Russia’s Speedy Military Rebuild Doesn’t Tell the Whole Story

By Michelle Grisé

Michelle Grisé is a senior policy researcher at RAND and a professor of policy analysis at the Pardee RAND Graduate School. Her research focuses on Iran, Russian foreign policy and military strategy, South Asia, and international law. Before joining RAND in 2018, she clerked at the U.S. District Court for the Southern District of Texas. She was previously a Fulbright fellow in Israel, a visiting researcher at the Lahore University of Management Sciences, and a policy fellow at the Yale Institution for Social and Policy Studies. She received a Ph.D. in history from Yale University, a J.D. from the University of Michigan Law School, and a B.A. in history, with honors, from the University of Chicago.

OPINION — As the fighting in Ukraine grinds on, Western policymakers and military officials are thinking ahead to the next war. Given how fast Russia is reconstituting its military, they are asking, when might it be able militarily to launch another large-scale offensive operation? 

German Chief of Defense Carsten Breuer told reporters in April that a Russian attack on NATO soil could be possible within five to eight years. Norwegian Chief of Defense Eirik Kristoffersen offered a more alarming assessment this month, suggesting that NATO had only two or three years to prepare for a Russian attack on the alliance. Recent statements by U.S. officials see little slack at all in Russia’s buildup. Talking about the state Ukraine war in April, Chairman of the Joint Chiefs of Staff General Charles Brown, Jr. told reporters that Russia had “aggressively reconstituted its military force.” 

Understanding the speed of reconstitution is vitally important. It informs prioritization of Ukrainian and Western military investments and lends urgency to planning efforts. But the speed doesn’t tell the whole story. The nature of Russia’s military reconstitution matters too. Understanding both will be critical in ensuring that the alliance is not only ready in time, but also ready to contend with the right threat.

Russia’s race to reboot

A combination of factors has allowed Russia to replenish its supplies of equipment and personnel after suffering tremendous losses in Ukraine during the last two years. Moscow has increased defense spending and mobilized the country’s defense industrial base. It has ordered the mobilization of military reservists, recruited prisoners, employed more contract soldiers, and recruited some foreigners to fight in the conflict. Russia has also turned to ChinaIranNorth Korea, and Belarus for materiel support. 

In the coming years, Russia’s military and political leaders will make further decisions about the structure and characteristics of its armed forces, as well as the relationship between its citizens, military, and defense establishment. These decisions will be informed, in part, by its experience waging war against Ukraine. The types of forces and capabilities that Russia has lost, and the performance of different components of its armed forces in the conflict, will be top of mind. So too will Russian perceptions of the threat environment.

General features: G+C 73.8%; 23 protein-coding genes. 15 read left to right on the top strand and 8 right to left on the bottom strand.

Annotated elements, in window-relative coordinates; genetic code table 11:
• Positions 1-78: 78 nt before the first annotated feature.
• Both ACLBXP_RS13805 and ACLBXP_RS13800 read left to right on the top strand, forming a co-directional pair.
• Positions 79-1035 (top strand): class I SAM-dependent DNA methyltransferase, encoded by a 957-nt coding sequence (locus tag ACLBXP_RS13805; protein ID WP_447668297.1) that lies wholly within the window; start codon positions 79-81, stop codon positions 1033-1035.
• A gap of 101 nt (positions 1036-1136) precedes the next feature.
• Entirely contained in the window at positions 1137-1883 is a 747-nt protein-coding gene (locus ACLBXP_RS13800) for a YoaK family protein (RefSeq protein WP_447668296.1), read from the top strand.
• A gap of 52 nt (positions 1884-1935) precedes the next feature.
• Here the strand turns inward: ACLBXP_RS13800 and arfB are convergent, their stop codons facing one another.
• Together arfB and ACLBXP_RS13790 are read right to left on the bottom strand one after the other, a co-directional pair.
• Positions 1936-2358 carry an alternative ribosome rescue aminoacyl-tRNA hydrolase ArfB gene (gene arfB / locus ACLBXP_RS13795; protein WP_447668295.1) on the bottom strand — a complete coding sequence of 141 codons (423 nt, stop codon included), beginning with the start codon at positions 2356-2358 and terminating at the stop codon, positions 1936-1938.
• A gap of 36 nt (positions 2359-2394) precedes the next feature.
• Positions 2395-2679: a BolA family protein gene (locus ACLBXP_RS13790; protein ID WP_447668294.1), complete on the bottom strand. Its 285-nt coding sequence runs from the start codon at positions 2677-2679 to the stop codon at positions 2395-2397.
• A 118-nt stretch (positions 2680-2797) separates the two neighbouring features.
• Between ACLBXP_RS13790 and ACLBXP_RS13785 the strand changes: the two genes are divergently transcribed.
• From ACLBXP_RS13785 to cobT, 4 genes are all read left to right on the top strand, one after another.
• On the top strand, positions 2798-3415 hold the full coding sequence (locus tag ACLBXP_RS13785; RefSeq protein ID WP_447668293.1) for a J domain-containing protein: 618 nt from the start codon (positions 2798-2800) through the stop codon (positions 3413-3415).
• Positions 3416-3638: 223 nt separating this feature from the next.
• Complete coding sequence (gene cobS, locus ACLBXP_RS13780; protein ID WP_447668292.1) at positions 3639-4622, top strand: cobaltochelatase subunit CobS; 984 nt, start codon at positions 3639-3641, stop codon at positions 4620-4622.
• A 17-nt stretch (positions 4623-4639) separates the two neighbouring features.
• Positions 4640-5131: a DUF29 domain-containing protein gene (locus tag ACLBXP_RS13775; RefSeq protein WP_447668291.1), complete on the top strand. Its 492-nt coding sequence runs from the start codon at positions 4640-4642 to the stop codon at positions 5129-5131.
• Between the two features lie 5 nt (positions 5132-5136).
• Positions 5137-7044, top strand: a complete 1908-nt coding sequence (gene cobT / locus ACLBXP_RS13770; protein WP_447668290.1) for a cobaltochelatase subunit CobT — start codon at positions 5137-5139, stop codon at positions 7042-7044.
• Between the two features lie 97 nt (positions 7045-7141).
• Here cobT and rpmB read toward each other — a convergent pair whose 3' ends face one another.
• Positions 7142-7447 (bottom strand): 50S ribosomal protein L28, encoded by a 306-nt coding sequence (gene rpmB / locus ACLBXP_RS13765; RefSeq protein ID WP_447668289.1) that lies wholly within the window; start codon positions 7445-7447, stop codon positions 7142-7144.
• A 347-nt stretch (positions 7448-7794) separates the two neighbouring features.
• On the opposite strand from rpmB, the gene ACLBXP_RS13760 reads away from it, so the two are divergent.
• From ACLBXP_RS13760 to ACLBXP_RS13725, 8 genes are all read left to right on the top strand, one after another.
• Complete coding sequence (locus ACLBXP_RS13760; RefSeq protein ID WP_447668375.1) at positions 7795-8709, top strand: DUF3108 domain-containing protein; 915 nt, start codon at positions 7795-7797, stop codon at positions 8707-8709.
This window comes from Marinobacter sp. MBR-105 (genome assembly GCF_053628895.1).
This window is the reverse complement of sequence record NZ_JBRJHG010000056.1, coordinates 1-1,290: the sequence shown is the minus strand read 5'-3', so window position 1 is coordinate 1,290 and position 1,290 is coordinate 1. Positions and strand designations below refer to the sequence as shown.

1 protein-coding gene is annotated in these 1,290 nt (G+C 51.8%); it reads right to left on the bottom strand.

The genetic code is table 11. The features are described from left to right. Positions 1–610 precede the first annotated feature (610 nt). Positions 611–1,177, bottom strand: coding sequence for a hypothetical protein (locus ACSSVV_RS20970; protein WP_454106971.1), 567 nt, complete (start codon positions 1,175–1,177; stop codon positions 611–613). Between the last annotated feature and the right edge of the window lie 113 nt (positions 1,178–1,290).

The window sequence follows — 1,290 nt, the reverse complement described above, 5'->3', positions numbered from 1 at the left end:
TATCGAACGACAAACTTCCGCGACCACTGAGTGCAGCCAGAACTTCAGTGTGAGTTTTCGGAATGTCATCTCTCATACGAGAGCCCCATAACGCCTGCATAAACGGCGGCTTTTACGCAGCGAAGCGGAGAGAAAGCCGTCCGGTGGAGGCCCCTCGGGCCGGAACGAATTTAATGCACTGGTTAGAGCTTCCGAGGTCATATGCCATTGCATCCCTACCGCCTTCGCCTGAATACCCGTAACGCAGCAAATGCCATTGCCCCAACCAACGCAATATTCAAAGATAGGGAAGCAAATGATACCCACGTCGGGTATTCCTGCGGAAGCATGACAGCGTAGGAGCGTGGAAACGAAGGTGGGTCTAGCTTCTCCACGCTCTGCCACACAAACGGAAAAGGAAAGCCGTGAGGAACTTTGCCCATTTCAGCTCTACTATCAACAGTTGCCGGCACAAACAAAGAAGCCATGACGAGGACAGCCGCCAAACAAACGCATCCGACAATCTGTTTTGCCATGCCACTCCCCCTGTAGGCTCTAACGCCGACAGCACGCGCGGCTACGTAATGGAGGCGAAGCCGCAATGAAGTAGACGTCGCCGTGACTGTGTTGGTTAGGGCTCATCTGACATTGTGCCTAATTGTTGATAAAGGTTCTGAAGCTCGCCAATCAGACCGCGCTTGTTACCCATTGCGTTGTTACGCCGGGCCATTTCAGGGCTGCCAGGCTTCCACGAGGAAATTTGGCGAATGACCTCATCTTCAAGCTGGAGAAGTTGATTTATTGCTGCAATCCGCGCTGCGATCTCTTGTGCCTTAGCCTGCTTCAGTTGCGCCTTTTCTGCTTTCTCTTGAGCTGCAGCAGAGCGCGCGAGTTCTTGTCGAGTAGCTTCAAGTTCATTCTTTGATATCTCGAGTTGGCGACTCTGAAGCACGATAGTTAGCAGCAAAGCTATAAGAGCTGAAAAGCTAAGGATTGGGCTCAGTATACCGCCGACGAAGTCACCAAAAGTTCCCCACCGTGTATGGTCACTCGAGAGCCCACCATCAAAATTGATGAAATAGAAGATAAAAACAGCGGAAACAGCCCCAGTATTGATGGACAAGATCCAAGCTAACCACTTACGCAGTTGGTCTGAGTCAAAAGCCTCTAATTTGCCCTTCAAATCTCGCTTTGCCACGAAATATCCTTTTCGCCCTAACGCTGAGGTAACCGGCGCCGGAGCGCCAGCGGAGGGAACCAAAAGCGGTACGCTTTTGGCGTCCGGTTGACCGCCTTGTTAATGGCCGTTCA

Other factors will hold sway, too, including the legacy of historical defense reforms. This history—from unrealized plans for reform in the final years of the Soviet Union to the failures of the so-called New Look reforms after Russia’s 2008 invasion of Georgia—suggests that attempts to create a leaner, qualitatively superior force have not succeeded in the past. Resource constraints, corruption, and a lack of trust and conflicting interests among different military constituencies may similarly impede major reforms today. 

Another important factor will be the trajectories of Russia’s relationships with key foreign partners. These could either enable Russia’s military reconstitution (if Iran, North Korea, and Belarus continue to provide military equipment, munitions, and convenient staging grounds) or hinder it (if new or existing points of friction disrupt the flow of materiel to Russia).

At the moment, Russia is building a larger military and structuring it to fight large land wars. But Moscow could pivot. In the last two years, Russian military scholarship has begun to hint at some of these alternatives. Some argue that Russia should rely less on mass and ground forces, prioritize investments in advanced military technologies rather than relying on legacy systems, or move toward a less centralized organizational structure and adopt a mission command approach. The advocates of these ideas are still in the minority, however. And a variety of economic, political, and cultural factors would make it difficult for Russia to implement such changes.

Earlier this month, Admiral Rob Bauer, the chair of the NATO Military Committee, emphasized in a speech at the U.S. Army War College that the alliance needs to be prepared to do more than “deter and defend against” the Russian military of today. Rather, the alliance “must be able to face a reconstituted Russia.” 

The reconstituted Russian military could take many future forms, each with its own vulnerabilities and strengths. Each would require a different military response from NATO. The upcoming NATO Summit in Washington represents an opportunity to come up with a plan to tackle the challenge posed by the future Russian force, whatever shape it may take. 

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